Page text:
The majority of the story is taken up with the un-named narrator’s pathetic angst over the object of his obsession. And the obsession goes beyond creepy even within the norms of hormone driven teenage fantasy. Much of his fantasizing is fairly explicit and bears no resemblance to love or even a recognition of right and wrong. A scene at a drunken party nearly made me quit the book altogether. For all of his apparent worship, the boy really just objectifies Lindy, leaving her an empty shell of a character. The first person narrative by a kid who has no insight or empathy means that we see everyone around him through his eyes – mean, selfish and emotionally disconnected.

I could not buy into the notion that his erratic behavior and the fact that he himself was a suspect in the rape (not a spoiler – we learn that in the first pages) did not prompt more engaged action by his parents. This was a string left dangling by the author – when damning evidence that led to suspecting the boy were discovered, the only response we hear about is his mother constantly crying. No one followed up, nothing was done.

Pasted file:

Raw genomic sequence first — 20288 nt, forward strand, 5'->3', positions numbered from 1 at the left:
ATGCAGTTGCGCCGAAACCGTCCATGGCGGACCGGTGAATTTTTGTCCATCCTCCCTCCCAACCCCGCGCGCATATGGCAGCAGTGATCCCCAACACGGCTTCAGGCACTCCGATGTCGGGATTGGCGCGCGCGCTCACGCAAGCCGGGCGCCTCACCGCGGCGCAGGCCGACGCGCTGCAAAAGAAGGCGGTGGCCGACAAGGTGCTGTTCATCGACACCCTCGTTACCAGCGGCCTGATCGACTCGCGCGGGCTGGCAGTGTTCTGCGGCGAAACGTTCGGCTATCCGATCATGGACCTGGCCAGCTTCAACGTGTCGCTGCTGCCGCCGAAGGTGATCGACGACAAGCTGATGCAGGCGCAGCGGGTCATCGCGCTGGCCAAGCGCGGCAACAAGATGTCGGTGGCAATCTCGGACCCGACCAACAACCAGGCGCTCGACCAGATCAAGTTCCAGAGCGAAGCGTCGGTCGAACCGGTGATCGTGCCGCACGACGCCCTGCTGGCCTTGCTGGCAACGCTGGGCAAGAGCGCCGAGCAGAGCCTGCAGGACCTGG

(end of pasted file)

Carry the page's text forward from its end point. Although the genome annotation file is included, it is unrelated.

Finally, the wrap up. Within the last hour of the book, suddenly all of the cookie crumbs are swept together into a pile and questions that should have been investigated years earlier are opened up, doors are unlocked and there’s the answer, and our narrator explains why this has made all the difference and he can see clearly now. I found it unbelievable and manipulative. And I don’t buy for one minute who he turns out to be writing his narrative to.

11 people found this helpful

  • Overall
    3 out of 5 stars
  • Performance
    3 out of 5 stars
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    4 out of 5 stars

Impressive